Jun 29, 2018 at 14:54
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    $\begingroup$ Take a look at Lemma 2.11 in arxiv.org/abs/1802.09889. This doesn't answer your question, but is relevant. $\endgroup$ Jun 30, 2018 at 5:26
  • $\begingroup$ @TimCampion: So, is it correct to say (based on my understanding of the answers given below) that we still do not know any examples of combinatorial model categories where the class of cofibrations is not accessible? $\endgroup$ Jul 30, 2021 at 20:51

2 Answers 2


A cofibrantly generated $(L,R)$ does not need to have $L$ accessible, see Example 3.5 in my paper "On combinatorial model categories." Also, $L$ accessible does not imply that $(L,R)$ is cofibrantly generated, even accessible. Take regular monos in Boolean algebras. This $L$ is accessible but $(L,R)$ cannot be accessible because regular injectives are complete Boolean algebras which are not accessible.

  • $\begingroup$ Thanks! The second example in Example 3.5 -- the independence of the accessibility of free abelian groups -- is even one that I knew at some point, and was trying to remember -- I looked for it in your On projectivity in locally presentable categories but didn't find it there. Apparently the original reference is 5.5.1 in Makkai and Pare. $\endgroup$
    – Tim Campion
    Jun 30, 2018 at 15:00
  • $\begingroup$ Just for completeness, let me record the first example in Example 3.5. The split monos in the category of posets form the cofibrant closure of the split monos between finite posets, but they are not closed under $\lambda$-filtered colimits for any $\lambda$, and so not accessibly embedded. There is no dependence on set theory in this example. $\endgroup$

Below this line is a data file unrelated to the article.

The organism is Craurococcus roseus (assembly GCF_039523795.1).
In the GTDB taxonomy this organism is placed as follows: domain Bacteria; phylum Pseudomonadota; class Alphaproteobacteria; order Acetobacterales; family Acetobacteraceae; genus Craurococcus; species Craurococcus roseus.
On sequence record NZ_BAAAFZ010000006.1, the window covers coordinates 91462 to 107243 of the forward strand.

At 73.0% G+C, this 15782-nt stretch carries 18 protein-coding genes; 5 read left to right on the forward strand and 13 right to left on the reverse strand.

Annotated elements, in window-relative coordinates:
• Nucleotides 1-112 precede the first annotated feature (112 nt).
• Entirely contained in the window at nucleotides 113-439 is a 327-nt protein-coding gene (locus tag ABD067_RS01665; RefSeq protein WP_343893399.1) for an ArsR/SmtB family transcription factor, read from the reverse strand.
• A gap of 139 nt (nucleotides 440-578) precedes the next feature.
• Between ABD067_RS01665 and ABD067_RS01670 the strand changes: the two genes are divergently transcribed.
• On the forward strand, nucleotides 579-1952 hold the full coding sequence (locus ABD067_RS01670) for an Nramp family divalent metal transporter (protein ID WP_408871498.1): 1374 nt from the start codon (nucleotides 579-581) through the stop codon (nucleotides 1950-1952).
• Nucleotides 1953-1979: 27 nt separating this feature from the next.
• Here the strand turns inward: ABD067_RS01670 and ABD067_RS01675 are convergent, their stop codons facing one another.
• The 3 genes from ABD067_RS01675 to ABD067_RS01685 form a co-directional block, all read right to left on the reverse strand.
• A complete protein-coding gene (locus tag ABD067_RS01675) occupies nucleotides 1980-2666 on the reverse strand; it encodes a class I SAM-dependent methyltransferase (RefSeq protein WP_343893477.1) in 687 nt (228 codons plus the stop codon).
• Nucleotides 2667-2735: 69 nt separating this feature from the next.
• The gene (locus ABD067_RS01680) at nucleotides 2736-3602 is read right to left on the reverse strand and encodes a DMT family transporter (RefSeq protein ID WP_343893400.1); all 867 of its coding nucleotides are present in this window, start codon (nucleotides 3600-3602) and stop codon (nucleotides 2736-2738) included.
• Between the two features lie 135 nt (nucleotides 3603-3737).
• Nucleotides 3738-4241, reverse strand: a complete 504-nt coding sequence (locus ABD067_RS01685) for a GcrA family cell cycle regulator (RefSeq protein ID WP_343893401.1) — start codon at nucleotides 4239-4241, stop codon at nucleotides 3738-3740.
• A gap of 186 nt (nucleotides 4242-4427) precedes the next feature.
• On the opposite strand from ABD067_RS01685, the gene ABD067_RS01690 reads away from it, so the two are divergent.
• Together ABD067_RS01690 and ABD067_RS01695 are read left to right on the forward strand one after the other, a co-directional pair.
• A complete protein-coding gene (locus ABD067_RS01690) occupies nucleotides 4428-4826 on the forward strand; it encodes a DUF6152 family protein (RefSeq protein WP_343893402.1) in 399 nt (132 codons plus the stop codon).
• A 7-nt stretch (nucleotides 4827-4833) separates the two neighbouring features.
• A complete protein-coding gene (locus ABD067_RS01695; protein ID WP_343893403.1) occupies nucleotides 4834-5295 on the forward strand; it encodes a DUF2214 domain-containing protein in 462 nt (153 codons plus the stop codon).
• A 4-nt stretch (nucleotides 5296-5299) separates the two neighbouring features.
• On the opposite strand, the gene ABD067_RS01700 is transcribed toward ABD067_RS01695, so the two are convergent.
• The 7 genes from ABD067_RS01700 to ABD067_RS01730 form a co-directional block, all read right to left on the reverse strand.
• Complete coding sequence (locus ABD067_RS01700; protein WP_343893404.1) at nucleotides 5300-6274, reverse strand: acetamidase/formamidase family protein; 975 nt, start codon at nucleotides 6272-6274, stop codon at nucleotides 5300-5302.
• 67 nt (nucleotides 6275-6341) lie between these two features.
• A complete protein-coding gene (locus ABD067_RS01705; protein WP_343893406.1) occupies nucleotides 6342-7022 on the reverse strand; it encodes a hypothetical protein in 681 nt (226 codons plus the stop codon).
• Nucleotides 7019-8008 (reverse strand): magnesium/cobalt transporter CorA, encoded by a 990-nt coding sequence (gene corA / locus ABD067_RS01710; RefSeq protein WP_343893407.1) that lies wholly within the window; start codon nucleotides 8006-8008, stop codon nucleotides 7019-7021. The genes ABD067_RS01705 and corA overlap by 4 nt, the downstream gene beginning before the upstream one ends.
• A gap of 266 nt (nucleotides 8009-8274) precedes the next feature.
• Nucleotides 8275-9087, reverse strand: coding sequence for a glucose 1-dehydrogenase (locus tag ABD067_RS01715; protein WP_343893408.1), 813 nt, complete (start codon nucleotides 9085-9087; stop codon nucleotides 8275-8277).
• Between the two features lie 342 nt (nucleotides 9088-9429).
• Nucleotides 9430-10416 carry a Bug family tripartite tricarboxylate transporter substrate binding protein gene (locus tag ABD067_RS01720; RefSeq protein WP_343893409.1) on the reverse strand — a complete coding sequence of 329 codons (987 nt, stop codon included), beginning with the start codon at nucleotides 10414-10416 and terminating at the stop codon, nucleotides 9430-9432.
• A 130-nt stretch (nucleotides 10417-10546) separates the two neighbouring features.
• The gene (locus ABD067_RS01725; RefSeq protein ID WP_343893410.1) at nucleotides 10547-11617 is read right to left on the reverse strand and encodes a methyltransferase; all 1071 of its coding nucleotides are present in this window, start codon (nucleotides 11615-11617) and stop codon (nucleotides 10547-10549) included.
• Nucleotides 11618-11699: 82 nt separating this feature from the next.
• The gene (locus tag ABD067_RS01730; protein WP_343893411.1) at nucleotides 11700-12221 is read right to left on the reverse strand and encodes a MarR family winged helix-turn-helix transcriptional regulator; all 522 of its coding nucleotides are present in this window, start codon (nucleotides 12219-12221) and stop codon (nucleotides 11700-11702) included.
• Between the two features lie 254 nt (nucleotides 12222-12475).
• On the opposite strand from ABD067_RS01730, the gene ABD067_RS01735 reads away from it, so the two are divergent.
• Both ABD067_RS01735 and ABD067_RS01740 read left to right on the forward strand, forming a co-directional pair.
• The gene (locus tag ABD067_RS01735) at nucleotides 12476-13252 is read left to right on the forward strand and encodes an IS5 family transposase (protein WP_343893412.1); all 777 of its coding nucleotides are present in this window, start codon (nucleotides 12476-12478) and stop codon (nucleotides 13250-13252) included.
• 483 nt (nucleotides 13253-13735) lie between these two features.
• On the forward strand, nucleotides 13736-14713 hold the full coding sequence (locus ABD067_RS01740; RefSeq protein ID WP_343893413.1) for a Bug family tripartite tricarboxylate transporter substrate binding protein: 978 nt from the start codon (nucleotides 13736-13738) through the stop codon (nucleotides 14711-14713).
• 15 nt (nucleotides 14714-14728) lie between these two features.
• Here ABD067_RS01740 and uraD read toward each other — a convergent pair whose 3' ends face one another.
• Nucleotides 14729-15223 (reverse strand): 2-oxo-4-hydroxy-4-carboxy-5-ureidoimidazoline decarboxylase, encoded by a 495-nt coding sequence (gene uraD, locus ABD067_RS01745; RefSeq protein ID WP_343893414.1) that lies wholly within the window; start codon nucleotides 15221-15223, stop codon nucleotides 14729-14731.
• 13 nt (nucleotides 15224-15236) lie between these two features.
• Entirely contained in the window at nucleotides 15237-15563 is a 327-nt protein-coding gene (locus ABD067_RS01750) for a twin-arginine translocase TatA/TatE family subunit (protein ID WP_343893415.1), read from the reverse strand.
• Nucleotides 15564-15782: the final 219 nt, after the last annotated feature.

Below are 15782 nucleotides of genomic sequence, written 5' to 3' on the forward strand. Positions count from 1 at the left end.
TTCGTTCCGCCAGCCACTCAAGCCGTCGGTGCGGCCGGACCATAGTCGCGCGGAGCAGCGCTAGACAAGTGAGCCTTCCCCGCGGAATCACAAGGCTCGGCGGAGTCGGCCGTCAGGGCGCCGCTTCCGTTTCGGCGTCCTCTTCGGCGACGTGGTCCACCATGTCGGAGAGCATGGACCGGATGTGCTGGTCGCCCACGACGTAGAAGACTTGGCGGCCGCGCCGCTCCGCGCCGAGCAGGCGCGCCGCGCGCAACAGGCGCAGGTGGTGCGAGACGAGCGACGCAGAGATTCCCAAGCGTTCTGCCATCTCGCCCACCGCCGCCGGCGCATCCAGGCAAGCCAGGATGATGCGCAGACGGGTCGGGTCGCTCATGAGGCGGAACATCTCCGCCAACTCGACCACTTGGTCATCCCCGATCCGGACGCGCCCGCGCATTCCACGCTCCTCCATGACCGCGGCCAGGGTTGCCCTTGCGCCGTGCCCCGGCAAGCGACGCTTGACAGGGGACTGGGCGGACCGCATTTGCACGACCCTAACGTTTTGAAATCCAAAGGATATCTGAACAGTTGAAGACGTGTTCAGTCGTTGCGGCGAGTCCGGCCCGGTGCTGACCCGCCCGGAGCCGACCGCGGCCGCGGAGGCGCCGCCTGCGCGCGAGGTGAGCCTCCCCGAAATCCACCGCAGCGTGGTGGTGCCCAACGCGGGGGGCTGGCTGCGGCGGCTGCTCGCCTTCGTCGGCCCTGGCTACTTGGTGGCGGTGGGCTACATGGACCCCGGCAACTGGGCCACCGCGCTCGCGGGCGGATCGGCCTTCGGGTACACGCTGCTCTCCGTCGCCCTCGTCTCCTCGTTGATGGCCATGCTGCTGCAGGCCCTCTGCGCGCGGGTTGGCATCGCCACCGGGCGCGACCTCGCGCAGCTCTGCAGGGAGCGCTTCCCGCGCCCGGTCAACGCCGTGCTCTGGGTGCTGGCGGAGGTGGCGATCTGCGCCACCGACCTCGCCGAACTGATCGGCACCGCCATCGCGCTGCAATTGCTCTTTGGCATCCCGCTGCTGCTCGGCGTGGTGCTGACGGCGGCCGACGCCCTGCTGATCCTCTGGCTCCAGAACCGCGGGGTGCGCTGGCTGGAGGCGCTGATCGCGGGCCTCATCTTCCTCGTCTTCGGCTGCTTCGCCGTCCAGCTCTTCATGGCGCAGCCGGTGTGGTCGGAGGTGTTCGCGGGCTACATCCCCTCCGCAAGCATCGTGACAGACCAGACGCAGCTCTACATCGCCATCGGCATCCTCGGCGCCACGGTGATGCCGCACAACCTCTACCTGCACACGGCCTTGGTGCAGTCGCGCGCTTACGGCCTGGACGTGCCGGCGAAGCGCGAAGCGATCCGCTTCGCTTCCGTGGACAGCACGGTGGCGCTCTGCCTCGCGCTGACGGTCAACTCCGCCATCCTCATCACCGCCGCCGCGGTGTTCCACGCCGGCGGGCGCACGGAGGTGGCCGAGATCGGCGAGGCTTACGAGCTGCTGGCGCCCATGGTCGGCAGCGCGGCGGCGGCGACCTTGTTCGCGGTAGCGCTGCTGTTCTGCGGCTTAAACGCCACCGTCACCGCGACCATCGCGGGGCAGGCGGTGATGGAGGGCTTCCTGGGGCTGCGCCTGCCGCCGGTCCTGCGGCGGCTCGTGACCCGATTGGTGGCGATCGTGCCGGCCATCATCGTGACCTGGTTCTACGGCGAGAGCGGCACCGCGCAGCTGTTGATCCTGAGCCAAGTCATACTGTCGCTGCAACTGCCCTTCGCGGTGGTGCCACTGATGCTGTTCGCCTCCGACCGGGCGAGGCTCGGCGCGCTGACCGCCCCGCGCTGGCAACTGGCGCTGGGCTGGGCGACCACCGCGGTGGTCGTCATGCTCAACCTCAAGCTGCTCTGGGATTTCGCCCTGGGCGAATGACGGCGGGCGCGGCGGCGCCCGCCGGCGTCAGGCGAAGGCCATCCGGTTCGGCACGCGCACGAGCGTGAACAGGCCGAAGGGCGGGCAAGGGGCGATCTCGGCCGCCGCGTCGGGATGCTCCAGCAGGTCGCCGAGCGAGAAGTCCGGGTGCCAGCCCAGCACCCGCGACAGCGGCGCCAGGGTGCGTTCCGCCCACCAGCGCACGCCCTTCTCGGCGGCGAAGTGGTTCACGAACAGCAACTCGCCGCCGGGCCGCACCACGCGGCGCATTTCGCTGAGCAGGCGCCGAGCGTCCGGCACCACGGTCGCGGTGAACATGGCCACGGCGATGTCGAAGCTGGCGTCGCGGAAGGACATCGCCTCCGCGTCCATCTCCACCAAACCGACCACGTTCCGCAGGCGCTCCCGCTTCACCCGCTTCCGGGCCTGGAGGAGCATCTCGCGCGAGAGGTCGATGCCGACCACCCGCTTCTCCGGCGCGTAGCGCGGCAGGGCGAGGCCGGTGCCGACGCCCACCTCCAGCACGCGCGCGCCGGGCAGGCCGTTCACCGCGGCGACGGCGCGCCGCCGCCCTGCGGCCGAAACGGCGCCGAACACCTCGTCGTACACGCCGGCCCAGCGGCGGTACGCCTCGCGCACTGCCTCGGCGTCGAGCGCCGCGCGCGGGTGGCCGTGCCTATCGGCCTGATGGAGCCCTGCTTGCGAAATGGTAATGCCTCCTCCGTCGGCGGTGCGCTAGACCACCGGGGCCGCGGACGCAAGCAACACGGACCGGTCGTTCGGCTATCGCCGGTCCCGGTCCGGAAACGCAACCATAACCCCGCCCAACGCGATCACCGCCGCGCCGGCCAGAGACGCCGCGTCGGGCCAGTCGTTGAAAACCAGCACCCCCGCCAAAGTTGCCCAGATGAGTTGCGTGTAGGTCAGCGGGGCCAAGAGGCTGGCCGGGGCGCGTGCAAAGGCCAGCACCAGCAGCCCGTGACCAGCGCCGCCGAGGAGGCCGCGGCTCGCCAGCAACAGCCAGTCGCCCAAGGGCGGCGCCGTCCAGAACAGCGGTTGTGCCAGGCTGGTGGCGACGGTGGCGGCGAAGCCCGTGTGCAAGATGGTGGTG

– Tim Campion
    Jul 1, 2018 at 16:14
  • $\begingroup$ I'm suddenly doubtful. Let $S$ be a set, regarded as a discrete poset, let $S_1$ be $S$ with a top element added, and let $S_2 = S_1 \cup_S S_1$. Then the inclusion $S_1 \to S_2$ is a split mono. But if $S$ is infinite, I think that $S_1 \to S_2$ is not cellular in split monos between finite posets (and I believe the cellular maps in split monos between finite posets are closed under retracts). $\endgroup$
    – Tim Campion
    Jul 1, 2018 at 18:39
  • $\begingroup$ After all, transfinite composition doesn't buy us anything here, since we're only adding one element. So we would have to exhibit $S_1 \to S_2$ as the pushout of a split mono between finite posets. But by construction, any pushout of a split mono between finite posets which factors $S_1 \to S_2$ can only make finitely many of the elements of $S$ lie below the new top element, so we cannot achieve $S_1 \to S_2$. $\endgroup$
    – Tim Campion
    Jul 1, 2018 at 18:47

Here's an elaboration on the example in Professor Rosický's paper. I'll make it community-wiki.

Let $Pos$ be the category of posets, and let $L$ be the class of split monomorphisms in $Pos$. Let $L_\omega$ be the set of split monomorphisms between finite posets.

Claim 1: $L$ is the cofibrant closure of $L_\omega$.